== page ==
Mardock Scramble: The First Compression is an anime movie based on the science fiction novels penned by Japanese author Tow Ubukata. Already adapted into a manga comic book, the animated version of Mardock Scramble was originally envisioned as a direct to DVD series (known in the industry as an OVA.) For whatever reason the project was scrapped and years later the story is being told instead as a trilogy of short cartoon movies.
This first part of the Mardock Scramble saga begins by introducing us to Rune Ballot, a fifteen-year-old girl who has been forced into a life of prostitution after the collapse of her dysfunctional family. After her brother seriously injures her abusive father, Rune is left to fend for herself on the mean streets of Kamina City and ultimately ends up in jail. She is eventually picked up by Shell Septinous a casino manager with a unique medical condition that requires the extraction of his memories via regular surgery.
Unfortunately for Rune, Shell is a psychopath who gets his kicks by cremating ladies and using their carbonated remains to fashion blue engagement rings. Rune is left for dead when Septinous detonates the limo the young whore is trapped in. Thankfully for her she is rescued by Doctor Easter who uses the Mardock Scramble 9 law, which allows the use of unsanctioned technology to preserve human life in an emergency situation, to reconstruct her body. Rune is essentially turned into a superhuman cyborg, with artificial skin and the ability to manipulate electronics within close proximity of her.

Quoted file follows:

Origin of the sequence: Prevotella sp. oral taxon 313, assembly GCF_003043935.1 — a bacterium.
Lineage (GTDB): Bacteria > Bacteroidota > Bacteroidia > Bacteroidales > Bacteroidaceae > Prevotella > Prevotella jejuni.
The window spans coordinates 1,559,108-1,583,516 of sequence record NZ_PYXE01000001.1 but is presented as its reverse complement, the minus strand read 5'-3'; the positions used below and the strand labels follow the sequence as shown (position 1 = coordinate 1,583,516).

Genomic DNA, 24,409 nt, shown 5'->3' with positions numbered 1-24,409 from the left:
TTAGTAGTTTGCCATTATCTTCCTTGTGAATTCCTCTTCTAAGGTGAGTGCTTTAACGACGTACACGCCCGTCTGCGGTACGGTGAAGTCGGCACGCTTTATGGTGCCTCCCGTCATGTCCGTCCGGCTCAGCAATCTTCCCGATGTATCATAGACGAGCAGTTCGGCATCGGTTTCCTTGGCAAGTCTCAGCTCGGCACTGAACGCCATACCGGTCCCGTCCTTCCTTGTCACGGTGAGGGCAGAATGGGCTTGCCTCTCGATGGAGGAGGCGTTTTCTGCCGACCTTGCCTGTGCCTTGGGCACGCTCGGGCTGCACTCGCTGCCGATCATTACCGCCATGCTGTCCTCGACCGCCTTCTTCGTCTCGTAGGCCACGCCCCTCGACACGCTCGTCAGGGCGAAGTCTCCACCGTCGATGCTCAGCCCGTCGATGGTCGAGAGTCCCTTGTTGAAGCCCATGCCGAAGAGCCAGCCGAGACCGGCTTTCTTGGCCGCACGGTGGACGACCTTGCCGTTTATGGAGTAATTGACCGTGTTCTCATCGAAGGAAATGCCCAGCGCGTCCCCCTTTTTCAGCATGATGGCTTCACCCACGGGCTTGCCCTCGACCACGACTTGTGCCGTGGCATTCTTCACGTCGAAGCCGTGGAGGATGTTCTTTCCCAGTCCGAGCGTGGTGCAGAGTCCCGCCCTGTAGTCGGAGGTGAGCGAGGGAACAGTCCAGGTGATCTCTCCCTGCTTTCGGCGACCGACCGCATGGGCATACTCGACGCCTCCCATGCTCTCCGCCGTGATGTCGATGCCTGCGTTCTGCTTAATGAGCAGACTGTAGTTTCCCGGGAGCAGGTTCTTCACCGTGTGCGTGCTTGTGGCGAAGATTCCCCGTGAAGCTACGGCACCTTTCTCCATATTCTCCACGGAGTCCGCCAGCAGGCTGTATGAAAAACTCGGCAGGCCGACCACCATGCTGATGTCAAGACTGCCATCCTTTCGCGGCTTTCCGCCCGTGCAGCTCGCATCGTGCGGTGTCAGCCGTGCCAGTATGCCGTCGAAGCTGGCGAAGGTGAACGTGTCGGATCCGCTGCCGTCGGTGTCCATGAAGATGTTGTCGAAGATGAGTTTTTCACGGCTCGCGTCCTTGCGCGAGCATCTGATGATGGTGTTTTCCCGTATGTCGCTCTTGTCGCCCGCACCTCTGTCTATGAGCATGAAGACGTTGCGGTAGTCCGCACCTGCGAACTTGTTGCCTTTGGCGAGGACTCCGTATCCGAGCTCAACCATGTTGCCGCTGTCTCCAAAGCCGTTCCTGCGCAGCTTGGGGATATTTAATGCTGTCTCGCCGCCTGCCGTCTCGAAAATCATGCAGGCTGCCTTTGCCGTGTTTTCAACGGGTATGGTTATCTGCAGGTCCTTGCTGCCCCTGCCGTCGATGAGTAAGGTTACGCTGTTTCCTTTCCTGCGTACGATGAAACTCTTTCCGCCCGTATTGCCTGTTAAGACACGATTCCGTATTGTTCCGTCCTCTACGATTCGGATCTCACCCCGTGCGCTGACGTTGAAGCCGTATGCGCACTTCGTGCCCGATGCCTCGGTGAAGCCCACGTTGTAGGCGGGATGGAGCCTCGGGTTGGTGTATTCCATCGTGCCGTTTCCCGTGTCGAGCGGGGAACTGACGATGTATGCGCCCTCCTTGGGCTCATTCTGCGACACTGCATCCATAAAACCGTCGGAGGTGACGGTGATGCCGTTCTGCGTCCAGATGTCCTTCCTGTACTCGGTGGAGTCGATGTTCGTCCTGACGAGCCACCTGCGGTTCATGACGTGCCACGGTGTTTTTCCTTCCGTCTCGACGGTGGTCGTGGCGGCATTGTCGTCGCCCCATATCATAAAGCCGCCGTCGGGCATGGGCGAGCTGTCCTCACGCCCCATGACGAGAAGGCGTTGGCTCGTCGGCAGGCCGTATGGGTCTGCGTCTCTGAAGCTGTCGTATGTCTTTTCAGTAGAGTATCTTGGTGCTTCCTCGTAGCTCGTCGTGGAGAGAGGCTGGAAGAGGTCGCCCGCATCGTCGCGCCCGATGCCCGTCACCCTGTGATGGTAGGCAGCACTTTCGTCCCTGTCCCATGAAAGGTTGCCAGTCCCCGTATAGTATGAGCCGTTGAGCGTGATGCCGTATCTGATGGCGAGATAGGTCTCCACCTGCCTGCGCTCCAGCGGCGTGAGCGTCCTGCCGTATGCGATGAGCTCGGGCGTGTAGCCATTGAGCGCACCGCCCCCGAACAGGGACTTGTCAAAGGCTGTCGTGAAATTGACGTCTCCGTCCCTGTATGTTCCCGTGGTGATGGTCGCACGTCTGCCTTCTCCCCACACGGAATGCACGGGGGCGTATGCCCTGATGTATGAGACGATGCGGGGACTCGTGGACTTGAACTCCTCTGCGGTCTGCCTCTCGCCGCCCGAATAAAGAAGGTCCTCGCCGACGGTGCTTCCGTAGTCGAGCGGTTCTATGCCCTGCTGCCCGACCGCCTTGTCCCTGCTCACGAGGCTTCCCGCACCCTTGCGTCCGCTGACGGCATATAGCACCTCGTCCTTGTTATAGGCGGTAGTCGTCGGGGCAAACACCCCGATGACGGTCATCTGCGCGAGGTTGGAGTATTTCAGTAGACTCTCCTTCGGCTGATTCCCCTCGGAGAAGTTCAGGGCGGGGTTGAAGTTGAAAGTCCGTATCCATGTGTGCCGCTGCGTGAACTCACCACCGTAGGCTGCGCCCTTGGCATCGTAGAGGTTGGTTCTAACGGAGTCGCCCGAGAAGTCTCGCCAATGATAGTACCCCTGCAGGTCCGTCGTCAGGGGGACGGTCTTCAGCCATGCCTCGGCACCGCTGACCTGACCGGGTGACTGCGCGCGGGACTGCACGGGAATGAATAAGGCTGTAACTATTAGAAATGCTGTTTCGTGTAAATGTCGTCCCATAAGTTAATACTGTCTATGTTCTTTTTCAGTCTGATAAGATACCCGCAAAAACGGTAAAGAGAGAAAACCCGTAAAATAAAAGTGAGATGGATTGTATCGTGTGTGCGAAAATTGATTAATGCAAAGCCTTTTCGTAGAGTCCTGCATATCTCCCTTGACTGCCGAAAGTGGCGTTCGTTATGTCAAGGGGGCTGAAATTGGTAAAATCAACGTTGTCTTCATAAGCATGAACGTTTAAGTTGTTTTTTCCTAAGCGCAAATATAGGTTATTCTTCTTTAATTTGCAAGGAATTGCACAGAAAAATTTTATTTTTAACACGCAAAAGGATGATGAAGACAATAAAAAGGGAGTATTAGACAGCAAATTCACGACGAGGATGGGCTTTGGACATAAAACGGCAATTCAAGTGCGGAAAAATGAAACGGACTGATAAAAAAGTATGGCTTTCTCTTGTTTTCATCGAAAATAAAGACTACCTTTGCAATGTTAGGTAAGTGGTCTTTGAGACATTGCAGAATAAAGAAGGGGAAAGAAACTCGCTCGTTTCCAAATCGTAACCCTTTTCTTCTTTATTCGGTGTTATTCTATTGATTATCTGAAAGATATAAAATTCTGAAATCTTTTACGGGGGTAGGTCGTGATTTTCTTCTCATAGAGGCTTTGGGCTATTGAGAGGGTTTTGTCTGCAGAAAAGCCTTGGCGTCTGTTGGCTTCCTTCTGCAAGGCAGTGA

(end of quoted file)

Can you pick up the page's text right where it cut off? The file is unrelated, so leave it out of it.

Seizing the opportunity to bring down Shell, who is known in underworld circles for engaging in money laundering practices, Rune is convinced to testify against her would be murderer. Time will tell however if Ballot can survive long enough to last the court case’s fruition given that Shell has dispatched a group of assassins tasked with keeping the resurrected cyborg silent.
Making the protagonist a teenage prostitute was a brave move by the writer as it’s not exactly a career path most audience members will be able to relate to. During the second act, when Rune’s past is probed by defence attorneys, it however becomes easier to sympathize with her as the rough upbringing, were she was forced to cope with an incestuous parent, is brought to light. Although naturally reserved, towards the end of the film she does let loose when it dawns on her that the cybernetic enhancements, she has been endowed with, give her the strength to punish those would have exploited her more vulnerable self in the past.
Rune’s tragic past shapes her into a sad figure who wants to find someone to love. She clings to life although she has yet to discover anything worth living for. It’s good to see Hilary Haag get cast in the role for the English dub as it allows her to expand her horizons in a part outside her comfort zone. Due to Haag’s chirper voice, I often see her playing little girls or upbeat heroines so the more somber performance we get here is a nice change of pace. Due to the burns Rune sustains, her vocal cords are damaged and she is forced to communicate via electronic devices. The speaker effect mixed into Haag’s lines works well as it offsets the naturally bubbly tone of her voice.